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CJEU decision on forestry eco-impact scrutiny leads to disruption
Oak saplings Pic: Shutterstock

20 Aug 2020 / ireland Print

CJEU forestry eco-impact ruling leads to disruption

One million sapling trees, including 400,000 oaks, are to be destroyed this week because of a crisis in commercial forestry.

And five million trees have been shredded in the past three years by the State’s largest supplier of sapling trees.

Wicklow-based nursery owner Teige Ryan told the Irish Times that licensing delays by the Department of Agriculture meant many farmers decided against planting trees.


He added that Government targets for planting have been missed and that his supply of saplings have a limited lifespan.

A key factor is a March 2018 European Court of Justice decision that found environmental assessments were not sufficiently rigorous in the licensing process.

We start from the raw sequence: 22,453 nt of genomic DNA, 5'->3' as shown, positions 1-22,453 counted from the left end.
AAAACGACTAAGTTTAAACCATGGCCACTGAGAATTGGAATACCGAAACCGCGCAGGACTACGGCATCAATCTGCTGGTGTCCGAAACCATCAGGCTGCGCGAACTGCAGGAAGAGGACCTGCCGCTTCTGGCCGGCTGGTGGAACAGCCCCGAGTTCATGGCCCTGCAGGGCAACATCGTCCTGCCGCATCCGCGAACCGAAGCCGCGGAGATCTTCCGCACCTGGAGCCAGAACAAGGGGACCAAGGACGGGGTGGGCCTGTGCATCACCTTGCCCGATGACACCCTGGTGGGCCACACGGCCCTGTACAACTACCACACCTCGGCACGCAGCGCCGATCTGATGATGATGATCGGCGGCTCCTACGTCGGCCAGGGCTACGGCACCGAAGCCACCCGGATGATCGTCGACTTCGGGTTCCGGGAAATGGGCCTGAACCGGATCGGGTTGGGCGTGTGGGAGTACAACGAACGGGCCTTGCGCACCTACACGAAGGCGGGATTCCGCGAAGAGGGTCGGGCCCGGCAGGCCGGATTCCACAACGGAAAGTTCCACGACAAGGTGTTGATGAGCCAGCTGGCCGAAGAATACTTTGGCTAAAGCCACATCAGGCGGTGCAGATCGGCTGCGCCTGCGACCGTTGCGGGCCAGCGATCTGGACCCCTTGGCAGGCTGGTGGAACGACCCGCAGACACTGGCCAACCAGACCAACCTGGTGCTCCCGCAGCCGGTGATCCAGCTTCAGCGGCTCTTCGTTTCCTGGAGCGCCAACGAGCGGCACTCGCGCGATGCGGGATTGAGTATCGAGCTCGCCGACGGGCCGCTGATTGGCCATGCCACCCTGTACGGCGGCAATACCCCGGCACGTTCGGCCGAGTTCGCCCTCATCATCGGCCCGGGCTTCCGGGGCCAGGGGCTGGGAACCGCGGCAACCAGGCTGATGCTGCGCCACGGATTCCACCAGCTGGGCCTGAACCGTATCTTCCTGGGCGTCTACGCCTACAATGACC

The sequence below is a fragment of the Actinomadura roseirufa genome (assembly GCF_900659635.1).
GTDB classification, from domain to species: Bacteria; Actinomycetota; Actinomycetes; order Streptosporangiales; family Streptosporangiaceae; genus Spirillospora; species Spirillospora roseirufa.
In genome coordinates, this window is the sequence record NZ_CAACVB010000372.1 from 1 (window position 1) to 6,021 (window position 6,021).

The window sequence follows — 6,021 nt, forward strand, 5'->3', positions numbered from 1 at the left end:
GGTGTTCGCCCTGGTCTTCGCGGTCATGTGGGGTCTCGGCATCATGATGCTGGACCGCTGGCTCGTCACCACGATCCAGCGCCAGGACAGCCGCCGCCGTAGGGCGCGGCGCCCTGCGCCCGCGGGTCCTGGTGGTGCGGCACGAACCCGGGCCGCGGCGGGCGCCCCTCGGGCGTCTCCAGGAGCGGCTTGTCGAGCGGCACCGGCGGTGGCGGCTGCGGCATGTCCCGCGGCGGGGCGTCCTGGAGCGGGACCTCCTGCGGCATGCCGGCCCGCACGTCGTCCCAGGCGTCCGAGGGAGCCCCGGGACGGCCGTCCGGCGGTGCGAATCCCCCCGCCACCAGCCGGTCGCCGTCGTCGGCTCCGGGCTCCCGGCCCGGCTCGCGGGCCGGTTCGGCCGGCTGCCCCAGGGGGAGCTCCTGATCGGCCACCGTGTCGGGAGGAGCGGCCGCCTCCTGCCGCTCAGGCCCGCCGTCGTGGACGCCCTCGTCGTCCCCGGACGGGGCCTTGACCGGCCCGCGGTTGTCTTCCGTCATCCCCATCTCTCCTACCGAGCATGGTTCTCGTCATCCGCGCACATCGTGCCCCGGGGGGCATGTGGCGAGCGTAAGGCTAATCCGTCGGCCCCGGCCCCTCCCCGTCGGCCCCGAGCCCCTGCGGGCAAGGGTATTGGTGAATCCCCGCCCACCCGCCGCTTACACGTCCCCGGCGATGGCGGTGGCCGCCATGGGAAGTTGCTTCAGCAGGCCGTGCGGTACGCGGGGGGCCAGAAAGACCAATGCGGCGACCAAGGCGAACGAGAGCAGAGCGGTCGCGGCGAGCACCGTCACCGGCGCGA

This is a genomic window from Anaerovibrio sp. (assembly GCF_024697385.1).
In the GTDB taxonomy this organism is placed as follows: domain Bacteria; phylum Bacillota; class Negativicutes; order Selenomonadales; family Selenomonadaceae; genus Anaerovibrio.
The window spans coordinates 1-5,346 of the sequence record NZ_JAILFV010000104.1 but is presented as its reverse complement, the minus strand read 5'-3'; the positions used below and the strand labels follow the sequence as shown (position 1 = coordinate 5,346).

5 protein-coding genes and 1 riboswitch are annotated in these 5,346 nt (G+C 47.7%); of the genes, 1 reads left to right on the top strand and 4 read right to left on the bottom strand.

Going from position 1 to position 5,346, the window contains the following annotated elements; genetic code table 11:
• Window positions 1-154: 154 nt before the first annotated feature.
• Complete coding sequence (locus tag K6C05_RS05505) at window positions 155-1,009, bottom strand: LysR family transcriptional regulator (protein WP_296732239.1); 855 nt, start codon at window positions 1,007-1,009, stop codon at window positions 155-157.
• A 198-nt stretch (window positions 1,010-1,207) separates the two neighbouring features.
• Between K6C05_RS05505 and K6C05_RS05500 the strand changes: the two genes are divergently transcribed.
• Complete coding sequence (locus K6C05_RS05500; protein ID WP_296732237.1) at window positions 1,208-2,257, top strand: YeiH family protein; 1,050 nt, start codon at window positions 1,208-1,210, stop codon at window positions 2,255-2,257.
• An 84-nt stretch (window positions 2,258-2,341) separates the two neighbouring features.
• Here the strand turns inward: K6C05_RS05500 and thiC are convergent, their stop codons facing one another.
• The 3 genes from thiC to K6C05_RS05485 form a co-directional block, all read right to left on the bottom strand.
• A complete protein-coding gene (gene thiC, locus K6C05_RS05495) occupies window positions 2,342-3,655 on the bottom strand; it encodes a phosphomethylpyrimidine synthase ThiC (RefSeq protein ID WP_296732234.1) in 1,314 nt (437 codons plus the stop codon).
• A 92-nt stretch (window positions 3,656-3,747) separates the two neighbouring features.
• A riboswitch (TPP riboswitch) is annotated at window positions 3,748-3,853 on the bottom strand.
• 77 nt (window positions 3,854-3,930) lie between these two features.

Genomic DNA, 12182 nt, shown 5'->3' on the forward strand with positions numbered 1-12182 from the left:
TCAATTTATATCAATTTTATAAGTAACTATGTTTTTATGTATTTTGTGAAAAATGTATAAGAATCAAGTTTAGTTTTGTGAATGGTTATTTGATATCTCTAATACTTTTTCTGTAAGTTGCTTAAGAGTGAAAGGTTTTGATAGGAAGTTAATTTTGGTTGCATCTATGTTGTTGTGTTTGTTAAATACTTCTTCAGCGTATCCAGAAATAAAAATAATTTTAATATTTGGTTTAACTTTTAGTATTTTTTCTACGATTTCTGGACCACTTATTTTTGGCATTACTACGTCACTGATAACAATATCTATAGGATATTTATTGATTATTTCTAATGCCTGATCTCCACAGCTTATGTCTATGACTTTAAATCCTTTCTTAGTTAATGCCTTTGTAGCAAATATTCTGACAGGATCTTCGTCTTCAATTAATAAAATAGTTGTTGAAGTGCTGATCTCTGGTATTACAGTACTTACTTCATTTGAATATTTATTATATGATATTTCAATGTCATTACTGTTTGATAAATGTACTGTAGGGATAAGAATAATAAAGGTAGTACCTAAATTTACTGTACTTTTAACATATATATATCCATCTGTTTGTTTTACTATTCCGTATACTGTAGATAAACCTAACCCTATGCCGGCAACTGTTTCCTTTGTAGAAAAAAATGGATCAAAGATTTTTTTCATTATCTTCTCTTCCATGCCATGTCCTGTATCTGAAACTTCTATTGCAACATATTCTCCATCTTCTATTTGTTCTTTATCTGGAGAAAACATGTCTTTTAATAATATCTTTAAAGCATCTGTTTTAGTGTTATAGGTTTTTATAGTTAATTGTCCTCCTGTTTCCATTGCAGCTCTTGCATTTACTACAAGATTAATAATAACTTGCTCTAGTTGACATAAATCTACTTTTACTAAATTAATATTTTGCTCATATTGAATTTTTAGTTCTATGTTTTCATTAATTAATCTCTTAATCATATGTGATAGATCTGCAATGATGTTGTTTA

Activist Peter Sweetman took the case against a windfarm development by Coillte in Co Laois.

The case led to a shake-up in licensing arrangements by the Department of Agriculture, with more ecologists and administrative staff needed to make environmental assessments.

Just over one tenth of Ireland is afforested but the target is to reach 18% by 2050.

 “A new planting season begins in November and without political intervention we will face the same situation next year,” Teige Ryan said, describing the situation as an emergency.

A review of the department’s approval process, by consultant James MacKinnon, recommended streamlining of procedures, following a model implemented in Scotland.

The Department of Agriculture has said there have been challenges to implementing assessment changes following the decision from Europe.

“The scope and breadth of these changes has unfortunately meant that delays have occurred and the current backlog has arisen,” the Department said.


It is currently hiring ecologists, forestry inspectors and administrative staff to deal with the matter.

“For the plan to succeed, stakeholders also need to engage with it. This will require a commitment from forestry companies to submit applications that are of the required standard and quality,” the department said,

“The current situation is challenging, but it is a temporary disruption which, when resolved, will make for a better, more sustainable and fit-for-purpose forestry licensing system for many years to come.”

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